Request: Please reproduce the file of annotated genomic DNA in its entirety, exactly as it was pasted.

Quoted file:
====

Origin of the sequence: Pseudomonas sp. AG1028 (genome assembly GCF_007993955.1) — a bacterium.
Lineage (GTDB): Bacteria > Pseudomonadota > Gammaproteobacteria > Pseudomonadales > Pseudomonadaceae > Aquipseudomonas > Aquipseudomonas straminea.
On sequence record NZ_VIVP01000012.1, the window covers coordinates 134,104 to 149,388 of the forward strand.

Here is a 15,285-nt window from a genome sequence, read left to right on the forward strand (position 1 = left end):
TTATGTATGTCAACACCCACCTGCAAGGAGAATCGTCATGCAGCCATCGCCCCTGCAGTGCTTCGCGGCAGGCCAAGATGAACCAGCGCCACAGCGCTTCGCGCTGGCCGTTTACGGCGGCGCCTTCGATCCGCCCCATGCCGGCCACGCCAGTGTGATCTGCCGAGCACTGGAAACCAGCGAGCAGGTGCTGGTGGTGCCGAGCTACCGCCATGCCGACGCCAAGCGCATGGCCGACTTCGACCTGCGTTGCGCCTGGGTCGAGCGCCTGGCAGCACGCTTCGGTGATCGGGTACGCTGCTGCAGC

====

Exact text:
Origin of the sequence: Pseudomonas sp. AG1028 (genome assembly GCF_007993955.1) — a bacterium.
Lineage (GTDB): Bacteria > Pseudomonadota > Gammaproteobacteria > Pseudomonadales > Pseudomonadaceae > Aquipseudomonas > Aquipseudomonas straminea.
On sequence record NZ_VIVP01000012.1, the window covers coordinates 134,104 to 149,388 of the forward strand.

Here is a 15,285-nt window from a genome sequence, read left to right on the forward strand (position 1 = left end):
TTATGTATGTCAACACCCACCTGCAAGGAGAATCGTCATGCAGCCATCGCCCCTGCAGTGCTTCGCGGCAGGCCAAGATGAACCAGCGCCACAGCGCTTCGCGCTGGCCGTTTACGGCGGCGCCTTCGATCCGCCCCATGCCGGCCACGCCAGTGTGATCTGCCGAGCACTGGAAACCAGCGAGCAGGTGCTGGTGGTGCCGAGCTACCGCCATGCCGACGCCAAGCGCATGGCCGACTTCGACCTGCGTTGCGCCTGGGTCGAGCGCCTGGCAGCACGCTTCGGTGATCGGGTACGCTGCTGCAGC